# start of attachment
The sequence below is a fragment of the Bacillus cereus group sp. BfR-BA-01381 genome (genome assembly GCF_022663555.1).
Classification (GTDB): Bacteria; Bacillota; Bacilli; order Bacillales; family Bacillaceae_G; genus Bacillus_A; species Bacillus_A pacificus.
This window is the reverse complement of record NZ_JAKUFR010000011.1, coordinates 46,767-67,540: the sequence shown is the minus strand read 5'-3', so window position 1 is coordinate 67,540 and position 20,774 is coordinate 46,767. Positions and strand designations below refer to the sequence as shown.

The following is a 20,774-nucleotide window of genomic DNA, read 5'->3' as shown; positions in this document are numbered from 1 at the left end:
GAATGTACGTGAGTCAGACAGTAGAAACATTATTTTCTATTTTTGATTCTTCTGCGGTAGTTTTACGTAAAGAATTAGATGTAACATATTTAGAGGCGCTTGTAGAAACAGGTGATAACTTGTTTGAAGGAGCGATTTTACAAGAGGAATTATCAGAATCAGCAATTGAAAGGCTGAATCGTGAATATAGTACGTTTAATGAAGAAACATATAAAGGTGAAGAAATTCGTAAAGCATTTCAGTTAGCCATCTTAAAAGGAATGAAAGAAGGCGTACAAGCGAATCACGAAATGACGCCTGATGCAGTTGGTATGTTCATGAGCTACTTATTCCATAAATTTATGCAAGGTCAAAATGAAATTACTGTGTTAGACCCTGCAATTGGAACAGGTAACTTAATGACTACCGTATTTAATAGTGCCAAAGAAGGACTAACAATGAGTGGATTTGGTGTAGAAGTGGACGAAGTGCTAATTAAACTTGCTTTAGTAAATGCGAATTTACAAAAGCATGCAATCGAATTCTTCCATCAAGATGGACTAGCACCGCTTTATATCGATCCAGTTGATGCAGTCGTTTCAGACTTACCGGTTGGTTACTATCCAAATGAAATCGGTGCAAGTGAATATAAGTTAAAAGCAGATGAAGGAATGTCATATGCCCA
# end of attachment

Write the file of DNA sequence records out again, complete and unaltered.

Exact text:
The sequence below is a fragment of the Bacillus cereus group sp. BfR-BA-01381 genome (genome assembly GCF_022663555.1).
Classification (GTDB): Bacteria; Bacillota; Bacilli; order Bacillales; family Bacillaceae_G; genus Bacillus_A; species Bacillus_A pacificus.
This window is the reverse complement of record NZ_JAKUFR010000011.1, coordinates 46,767-67,540: the sequence shown is the minus strand read 5'-3', so window position 1 is coordinate 67,540 and position 20,774 is coordinate 46,767. Positions and strand designations below refer to the sequence as shown.

The following is a 20,774-nucleotide window of genomic DNA, read 5'->3' as shown; positions in this document are numbered from 1 at the left end:
GAATGTACGTGAGTCAGACAGTAGAAACATTATTTTCTATTTTTGATTCTTCTGCGGTAGTTTTACGTAAAGAATTAGATGTAACATATTTAGAGGCGCTTGTAGAAACAGGTGATAACTTGTTTGAAGGAGCGATTTTACAAGAGGAATTATCAGAATCAGCAATTGAAAGGCTGAATCGTGAATATAGTACGTTTAATGAAGAAACATATAAAGGTGAAGAAATTCGTAAAGCATTTCAGTTAGCCATCTTAAAAGGAATGAAAGAAGGCGTACAAGCGAATCACGAAATGACGCCTGATGCAGTTGGTATGTTCATGAGCTACTTATTCCATAAATTTATGCAAGGTCAAAATGAAATTACTGTGTTAGACCCTGCAATTGGAACAGGTAACTTAATGACTACCGTATTTAATAGTGCCAAAGAAGGACTAACAATGAGTGGATTTGGTGTAGAAGTGGACGAAGTGCTAATTAAACTTGCTTTAGTAAATGCGAATTTACAAAAGCATGCAATCGAATTCTTCCATCAAGATGGACTAGCACCGCTTTATATCGATCCAGTTGATGCAGTCGTTTCAGACTTACCGGTTGGTTACTATCCAAATGAAATCGGTGCAAGTGAATATAAGTTAAAAGCAGATGAAGGAATGTCATATGCCCA